there is... or pehaps was now.. a fuel tank sitting in the middle of the clyde and i often thought the platform would be a great place to put a house. fabulous views anyway... until the sea rises and washes it all away...

Ol'Buzzard said...

Not only is all land owned, but with the uncontrolled population increase the world is more crowded. Also, we have lost our innocents. Skepticism is the morality of the day.

Lisa said...

Too bad we can't photoshop some sense into our collective self.

Thank you for this thought-provoking and fascinating post, Susan.

susan said...

gina - I agree it's sad and disgusting.

claire - It might at least be a nice place for a picnic.

ol'buzzard - Yes, numbers are a big problem.

lisa - I don't see that happening but who knows?

linda said...

hmmmm... we lived a stone's throw from an old dump site for 25 years and believed the county that the rainbow sheen on puddles and weird murky yuk coming out of the earth was peachy keen......now I fight a ridiculous boat load of autoimmune problems and thinking about a metals test just for the fun of it! what to do, I have no idea....I won't live where I can't hang out the wash from time to time! I guess the house on the rig will need to be little to accommodate my needs...maybe not the best way to go but how about putting the idiots running this country there for a contemplative time of silence?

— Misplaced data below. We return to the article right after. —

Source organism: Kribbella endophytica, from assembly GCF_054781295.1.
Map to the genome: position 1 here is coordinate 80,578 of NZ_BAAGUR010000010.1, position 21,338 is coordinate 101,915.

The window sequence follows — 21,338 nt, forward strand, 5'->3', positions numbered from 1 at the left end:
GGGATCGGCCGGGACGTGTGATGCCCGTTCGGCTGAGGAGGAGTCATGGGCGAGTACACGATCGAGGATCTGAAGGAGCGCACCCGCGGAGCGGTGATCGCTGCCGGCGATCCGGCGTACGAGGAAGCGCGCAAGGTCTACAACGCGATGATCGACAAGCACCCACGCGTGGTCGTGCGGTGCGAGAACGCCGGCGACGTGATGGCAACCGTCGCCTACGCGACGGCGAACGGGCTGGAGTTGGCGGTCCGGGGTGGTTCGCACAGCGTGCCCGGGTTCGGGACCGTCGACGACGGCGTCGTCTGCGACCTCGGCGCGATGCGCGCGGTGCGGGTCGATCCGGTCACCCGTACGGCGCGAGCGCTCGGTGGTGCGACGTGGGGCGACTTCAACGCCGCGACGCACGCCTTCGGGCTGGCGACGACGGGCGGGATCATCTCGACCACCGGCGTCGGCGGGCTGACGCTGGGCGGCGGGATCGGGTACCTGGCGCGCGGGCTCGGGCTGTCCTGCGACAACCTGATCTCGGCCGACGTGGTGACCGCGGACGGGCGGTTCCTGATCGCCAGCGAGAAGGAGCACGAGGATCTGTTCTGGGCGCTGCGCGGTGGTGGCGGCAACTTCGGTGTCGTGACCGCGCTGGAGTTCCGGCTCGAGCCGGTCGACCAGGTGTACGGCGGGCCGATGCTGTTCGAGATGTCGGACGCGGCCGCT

crap....how depressing BUT also gratitude to you for an eye-opening post.... xxx

susan said...

linda - So much damage has been done without any thought or planning at all that it seems to me quite likely an awful lot of physical problems people have been subjected to might actually have been avoided. I think it's a good idea you have to send the idiots off for some 'quiet time' on rusty platforms and oil barges so they can think things through.

I don't want to write depressing posts but sometimes it seems best to let people know what I've found. I'm glad you understand.
xoxoxo

Sean Jeating said...

I heard it's said the solution is 42.

Good on you, Susan.

susan said...

sean - My favorite was 'So long and thanks for all the fish'. :-)